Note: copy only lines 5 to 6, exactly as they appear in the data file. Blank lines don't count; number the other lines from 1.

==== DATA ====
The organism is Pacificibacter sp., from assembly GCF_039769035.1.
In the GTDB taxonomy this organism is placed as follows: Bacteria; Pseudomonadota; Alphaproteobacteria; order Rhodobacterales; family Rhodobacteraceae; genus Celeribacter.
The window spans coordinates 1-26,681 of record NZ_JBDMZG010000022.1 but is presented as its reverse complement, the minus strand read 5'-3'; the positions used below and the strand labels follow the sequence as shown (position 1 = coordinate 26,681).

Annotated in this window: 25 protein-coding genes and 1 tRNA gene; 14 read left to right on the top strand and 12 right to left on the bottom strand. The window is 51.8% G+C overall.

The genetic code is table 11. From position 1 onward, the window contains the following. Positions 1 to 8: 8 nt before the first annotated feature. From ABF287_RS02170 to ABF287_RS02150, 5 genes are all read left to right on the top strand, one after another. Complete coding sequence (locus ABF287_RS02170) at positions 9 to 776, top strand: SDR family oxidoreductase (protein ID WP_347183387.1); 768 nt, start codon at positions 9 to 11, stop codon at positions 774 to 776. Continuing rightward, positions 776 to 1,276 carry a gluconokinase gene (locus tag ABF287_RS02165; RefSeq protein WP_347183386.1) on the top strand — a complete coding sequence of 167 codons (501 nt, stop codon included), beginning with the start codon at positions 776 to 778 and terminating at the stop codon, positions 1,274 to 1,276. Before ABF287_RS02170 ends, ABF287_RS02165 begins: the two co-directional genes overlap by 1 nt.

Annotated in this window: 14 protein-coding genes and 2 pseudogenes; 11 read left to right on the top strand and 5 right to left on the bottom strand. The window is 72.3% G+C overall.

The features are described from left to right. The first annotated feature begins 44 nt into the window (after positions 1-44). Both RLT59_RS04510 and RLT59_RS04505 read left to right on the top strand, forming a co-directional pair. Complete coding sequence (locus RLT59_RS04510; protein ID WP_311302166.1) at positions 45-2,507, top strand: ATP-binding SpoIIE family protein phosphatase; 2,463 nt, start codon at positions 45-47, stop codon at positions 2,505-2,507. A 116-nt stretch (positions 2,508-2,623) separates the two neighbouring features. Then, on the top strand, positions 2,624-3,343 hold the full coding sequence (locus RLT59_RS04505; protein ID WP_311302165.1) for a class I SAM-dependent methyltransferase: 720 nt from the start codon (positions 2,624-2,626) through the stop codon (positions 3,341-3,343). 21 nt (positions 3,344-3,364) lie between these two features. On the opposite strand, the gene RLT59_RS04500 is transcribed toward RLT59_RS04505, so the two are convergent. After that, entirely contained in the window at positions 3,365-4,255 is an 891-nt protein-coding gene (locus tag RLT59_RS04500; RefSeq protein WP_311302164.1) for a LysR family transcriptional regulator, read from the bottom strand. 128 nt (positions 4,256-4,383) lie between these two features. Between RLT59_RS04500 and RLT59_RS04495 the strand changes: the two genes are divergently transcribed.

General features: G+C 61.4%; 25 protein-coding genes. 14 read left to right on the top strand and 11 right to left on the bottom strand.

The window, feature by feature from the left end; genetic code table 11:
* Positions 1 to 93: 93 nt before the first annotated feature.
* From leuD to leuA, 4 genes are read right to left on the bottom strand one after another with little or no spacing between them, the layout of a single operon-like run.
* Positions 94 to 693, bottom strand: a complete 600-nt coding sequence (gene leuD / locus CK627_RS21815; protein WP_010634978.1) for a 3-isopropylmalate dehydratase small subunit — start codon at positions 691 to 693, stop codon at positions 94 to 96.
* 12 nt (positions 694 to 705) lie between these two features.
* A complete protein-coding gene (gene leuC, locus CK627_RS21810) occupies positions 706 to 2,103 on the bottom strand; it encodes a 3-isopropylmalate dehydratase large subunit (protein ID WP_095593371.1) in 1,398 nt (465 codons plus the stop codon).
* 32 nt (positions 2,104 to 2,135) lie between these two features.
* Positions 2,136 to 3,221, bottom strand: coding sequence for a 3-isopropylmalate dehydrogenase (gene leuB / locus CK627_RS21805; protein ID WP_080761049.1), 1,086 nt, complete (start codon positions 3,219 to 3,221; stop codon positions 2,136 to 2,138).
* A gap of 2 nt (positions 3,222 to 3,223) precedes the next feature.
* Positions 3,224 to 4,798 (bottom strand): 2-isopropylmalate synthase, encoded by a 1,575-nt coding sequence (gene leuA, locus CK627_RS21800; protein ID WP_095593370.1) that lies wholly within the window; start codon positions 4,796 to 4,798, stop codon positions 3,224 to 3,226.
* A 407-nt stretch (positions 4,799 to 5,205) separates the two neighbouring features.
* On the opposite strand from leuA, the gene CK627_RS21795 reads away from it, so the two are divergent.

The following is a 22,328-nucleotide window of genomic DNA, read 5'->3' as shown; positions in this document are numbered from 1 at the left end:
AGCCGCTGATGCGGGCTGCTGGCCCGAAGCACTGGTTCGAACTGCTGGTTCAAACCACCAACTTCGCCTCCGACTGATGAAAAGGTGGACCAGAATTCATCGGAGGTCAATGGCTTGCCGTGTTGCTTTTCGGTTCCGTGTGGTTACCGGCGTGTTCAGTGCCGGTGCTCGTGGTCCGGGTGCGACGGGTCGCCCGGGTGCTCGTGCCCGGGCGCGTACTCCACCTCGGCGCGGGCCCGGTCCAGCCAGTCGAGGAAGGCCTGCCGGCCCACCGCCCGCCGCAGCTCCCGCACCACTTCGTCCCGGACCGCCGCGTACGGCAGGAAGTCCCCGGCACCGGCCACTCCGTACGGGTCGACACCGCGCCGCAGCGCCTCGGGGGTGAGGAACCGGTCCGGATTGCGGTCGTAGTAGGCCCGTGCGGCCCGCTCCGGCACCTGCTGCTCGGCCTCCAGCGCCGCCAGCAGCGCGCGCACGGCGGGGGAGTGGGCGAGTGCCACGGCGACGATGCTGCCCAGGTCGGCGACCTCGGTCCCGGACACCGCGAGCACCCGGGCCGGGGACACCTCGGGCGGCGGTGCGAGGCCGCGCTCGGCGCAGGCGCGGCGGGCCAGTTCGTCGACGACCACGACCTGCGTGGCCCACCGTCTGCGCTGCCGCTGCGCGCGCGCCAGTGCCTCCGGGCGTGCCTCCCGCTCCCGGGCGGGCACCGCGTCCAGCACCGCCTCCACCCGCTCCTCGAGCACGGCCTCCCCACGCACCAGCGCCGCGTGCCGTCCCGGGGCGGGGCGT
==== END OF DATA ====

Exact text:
The genetic code is table 11. From position 1 onward, the window contains the following. Positions 1 to 8: 8 nt before the first annotated feature. From ABF287_RS02170 to ABF287_RS02150, 5 genes are all read left to right on the top strand, one after another. Complete coding sequence (locus ABF287_RS02170) at positions 9 to 776, top strand: SDR family oxidoreductase (protein ID WP_347183387.1); 768 nt, start codon at positions 9 to 11, stop codon at positions 774 to 776. Continuing rightward, positions 776 to 1,276 carry a gluconokinase gene (locus tag ABF287_RS02165; RefSeq protein WP_347183386.1) on the top strand — a complete coding sequence of 167 codons (501 nt, stop codon included), beginning with the start codon at positions 776 to 778 and terminating at the stop codon, positions 1,274 to 1,276. Before ABF287_RS02170 ends, ABF287_RS02165 begins: the two co-directional genes overlap by 1 nt.

Annotated in this window: 14 protein-coding genes and 2 pseudogenes; 11 read left to right on the top strand and 5 right to left on the bottom strand. The window is 72.3% G+C overall.